Tips for Parents with Children Riding the Bus to School

One of the hardest things for parents is teaching their children how to appropriately behave themselves when they are away from them. Behaving on a school bus is area that should be concentrated on more often. Luckily, in today’s society, more school districts are required to have bus monitors on each bus to help ensure the overall safety of the passengers and the driver. Of course, more emphasis can be put on bus safety by parents. There are many different ways that you can help teach your child proper bus behavior and etiquette and ensure that they are being carried out.

Be active in your child’s school. Find out what concerns bus drivers and bus monitors have for all children in their care. Understand the rules that the school district already has in place for school bus passengers that way you can properly communicate and re-enforce these rules with your child.

Establish your own rules for riding the bus to and from school. Sitting quietly, keeping hands to ones self and speaking quietly are all great suggestions. As with all rules, you should discuss the rules often and remain consistent in your expectations.

Reward your child for behaving properly while they ride the bus. Verbal praise is one of the most effective rewards that you can give to your child. Not only will they understand that you recognize their efforts, but that they are also appreciated.

Determine whether or not your child is capable of riding the bus without close supervision. If your child is not, consider the possibilities of riding with your child or driving your child to school yourself.

Have your child tell you what some of the bus rules are. Have them explain to you what they think the rules mean in their own words. This is a great opportunity for you to measure your child’s understanding of the rules already in place, and gives you the opportunity to clear up any misconceptions.

If it has been brought to your attention that your child is misbehaving on the bus, speak with your child and let him/her know exactly what it is they are doing wrong, what/how they should be doing, and what the consequences for misbehavior is.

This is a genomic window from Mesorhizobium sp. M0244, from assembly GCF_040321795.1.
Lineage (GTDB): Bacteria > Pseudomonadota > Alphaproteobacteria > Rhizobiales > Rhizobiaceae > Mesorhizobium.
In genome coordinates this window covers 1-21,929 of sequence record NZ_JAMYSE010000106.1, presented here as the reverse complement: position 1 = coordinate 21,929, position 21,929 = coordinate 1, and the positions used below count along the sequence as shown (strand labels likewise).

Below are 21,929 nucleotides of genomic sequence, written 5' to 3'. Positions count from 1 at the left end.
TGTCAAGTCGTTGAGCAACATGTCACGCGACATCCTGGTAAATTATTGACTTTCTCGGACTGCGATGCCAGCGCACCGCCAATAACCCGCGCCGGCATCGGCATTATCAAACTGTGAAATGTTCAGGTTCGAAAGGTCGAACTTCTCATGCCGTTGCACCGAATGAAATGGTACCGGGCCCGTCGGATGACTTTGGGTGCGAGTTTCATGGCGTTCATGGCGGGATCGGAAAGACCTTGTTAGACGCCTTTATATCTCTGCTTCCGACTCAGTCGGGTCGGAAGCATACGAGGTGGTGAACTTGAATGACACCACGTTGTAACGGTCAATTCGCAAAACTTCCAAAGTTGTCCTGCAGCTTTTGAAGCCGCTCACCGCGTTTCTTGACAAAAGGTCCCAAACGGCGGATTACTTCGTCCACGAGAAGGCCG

Some busses will give out “fines” or refuse to allow your child to ride the bus for a period of time following reoccurring behavioral problems. You should allow these consequences so that your child can see the result of their own behavior.

Have an older sibling or friend sit next to your child on the bus to model appropriate behavior.

You can also ask your child’s bus driver to give your child a special responsibility while on the bus such as helping the bus monitor or giving the bus driver directions!

If your child’s behavior is being encouraged by other children with like behavior, you may request that they not be allowed to sit next to one another.

Encourage your child to let you know if he or she is having any kind of problem when riding the bus such as bullying. These incidents should be shared with the bus monitor, driver or school so that it may be resolved immediately.

Request that your child be seated in the front of the bus until they can earn the privilege of sitting with friends or in another area of the bus.

There are many things that you can do as a parent to ensure your child is behaving properly when you are not around. The most important factor is your ability to communicate openly and lovingly with your child. Always remember to keep the lines of communication open with the school and with the bus driver to ensure they are aware that your child rides the bus. Make sure that you have personally met the bus driver, and attempt to be available to be at the stop to meet your child when they get off the bus, this is a great opportunity to speak with the bus driver with any immediate concerns you may have or vise versa. Have your child’s bus driver bring any incidents to your attention immediately, even if the driver deals with the incident themselves. Lastly, always intervene early when you hear of your child having problems on the bus in order to prevent more serious problems from occurring.

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